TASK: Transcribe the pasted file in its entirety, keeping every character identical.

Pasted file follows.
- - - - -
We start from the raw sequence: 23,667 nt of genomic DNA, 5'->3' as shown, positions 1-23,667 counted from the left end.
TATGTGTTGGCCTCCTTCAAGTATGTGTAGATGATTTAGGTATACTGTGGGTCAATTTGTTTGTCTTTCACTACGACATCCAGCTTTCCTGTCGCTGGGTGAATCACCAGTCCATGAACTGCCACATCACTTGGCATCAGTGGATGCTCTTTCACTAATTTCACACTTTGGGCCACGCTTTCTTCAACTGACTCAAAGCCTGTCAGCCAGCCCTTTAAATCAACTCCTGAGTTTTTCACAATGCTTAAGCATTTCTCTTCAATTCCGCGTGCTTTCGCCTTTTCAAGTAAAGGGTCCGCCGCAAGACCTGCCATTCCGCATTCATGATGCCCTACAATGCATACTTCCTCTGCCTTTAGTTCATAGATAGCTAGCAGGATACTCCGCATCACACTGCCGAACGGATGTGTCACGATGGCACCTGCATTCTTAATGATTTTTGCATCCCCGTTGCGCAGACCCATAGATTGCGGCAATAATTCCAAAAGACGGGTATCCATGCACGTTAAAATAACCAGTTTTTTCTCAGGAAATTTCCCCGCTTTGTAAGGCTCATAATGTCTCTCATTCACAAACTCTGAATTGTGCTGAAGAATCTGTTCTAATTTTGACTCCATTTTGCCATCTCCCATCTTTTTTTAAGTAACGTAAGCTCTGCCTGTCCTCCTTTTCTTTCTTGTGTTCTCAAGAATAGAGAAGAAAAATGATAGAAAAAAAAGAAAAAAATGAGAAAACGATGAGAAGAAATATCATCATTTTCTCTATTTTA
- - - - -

We start from the raw sequence: 23,667 nt of genomic DNA, 5'->3' as shown, positions 1-23,667 counted from the left end.
TATGTGTTGGCCTCCTTCAAGTATGTGTAGATGATTTAGGTATACTGTGGGTCAATTTGTTTGTCTTTCACTACGACATCCAGCTTTCCTGTCGCTGGGTGAATCACCAGTCCATGAACTGCCACATCACTTGGCATCAGTGGATGCTCTTTCACTAATTTCACACTTTGGGCCACGCTTTCTTCAACTGACTCAAAGCCTGTCAGCCAGCCCTTTAAATCAACTCCTGAGTTTTTCACAATGCTTAAGCATTTCTCTTCAATTCCGCGTGCTTTCGCCTTTTCAAGTAAAGGGTCCGCCGCAAGACCTGCCATTCCGCATTCATGATGCCCTACAATGCATACTTCCTCTGCCTTTAGTTCATAGATAGCTAGCAGGATACTCCGCATCACACTGCCGAACGGATGTGTCACGATGGCACCTGCATTCTTAATGATTTTTGCATCCCCGTTGCGCAGACCCATAGATTGCGGCAATAATTCCAAAAGACGGGTATCCATGCACGTTAAAATAACCAGTTTTTTCTCAGGAAATTTCCCCGCTTTGTAAGGCTCATAATGTCTCTCATTCACAAACTCTGAATTGTGCTGAAGAATCTGTTCTAATTTTGACTCCATTTTGCCATCTCCCATCTTTTTTTAAGTAACGTAAGCTCTGCCTGTCCTCCTTTTCTTTCTTGTGTTCTCAAGAATAGAGAAGAAAAATGATAGAAAAAAAAGAAAAAAATGAGAAAACGATGAGAAGAAATATCATCATTTTCTCTATTTTA